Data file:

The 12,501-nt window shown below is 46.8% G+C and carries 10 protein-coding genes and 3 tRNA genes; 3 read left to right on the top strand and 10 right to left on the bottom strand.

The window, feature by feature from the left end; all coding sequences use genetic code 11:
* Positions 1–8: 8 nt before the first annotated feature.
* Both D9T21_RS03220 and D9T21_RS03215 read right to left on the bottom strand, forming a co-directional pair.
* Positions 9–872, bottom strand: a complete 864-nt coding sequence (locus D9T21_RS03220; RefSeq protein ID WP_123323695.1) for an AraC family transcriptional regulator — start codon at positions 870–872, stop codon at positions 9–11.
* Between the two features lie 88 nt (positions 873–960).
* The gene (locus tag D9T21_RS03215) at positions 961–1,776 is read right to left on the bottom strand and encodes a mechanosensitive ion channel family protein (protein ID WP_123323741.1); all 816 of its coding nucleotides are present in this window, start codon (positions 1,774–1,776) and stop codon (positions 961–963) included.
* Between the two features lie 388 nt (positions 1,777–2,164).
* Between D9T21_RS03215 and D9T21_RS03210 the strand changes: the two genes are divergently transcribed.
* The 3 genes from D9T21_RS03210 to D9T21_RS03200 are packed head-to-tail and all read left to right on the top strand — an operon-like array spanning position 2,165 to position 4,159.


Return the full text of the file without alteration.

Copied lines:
The 12,501-nt window shown below is 46.8% G+C and carries 10 protein-coding genes and 3 tRNA genes; 3 read left to right on the top strand and 10 right to left on the bottom strand.

The window, feature by feature from the left end; all coding sequences use genetic code 11:
* Positions 1–8: 8 nt before the first annotated feature.
* Both D9T21_RS03220 and D9T21_RS03215 read right to left on the bottom strand, forming a co-directional pair.
* Positions 9–872, bottom strand: a complete 864-nt coding sequence (locus D9T21_RS03220; RefSeq protein ID WP_123323695.1) for an AraC family transcriptional regulator — start codon at positions 870–872, stop codon at positions 9–11.
* Between the two features lie 88 nt (positions 873–960).
* The gene (locus tag D9T21_RS03215) at positions 961–1,776 is read right to left on the bottom strand and encodes a mechanosensitive ion channel family protein (protein ID WP_123323741.1); all 816 of its coding nucleotides are present in this window, start codon (positions 1,774–1,776) and stop codon (positions 961–963) included.
* Between the two features lie 388 nt (positions 1,777–2,164).
* Between D9T21_RS03215 and D9T21_RS03210 the strand changes: the two genes are divergently transcribed.
* The 3 genes from D9T21_RS03210 to D9T21_RS03200 are packed head-to-tail and all read left to right on the top strand — an operon-like array spanning position 2,165 to position 4,159.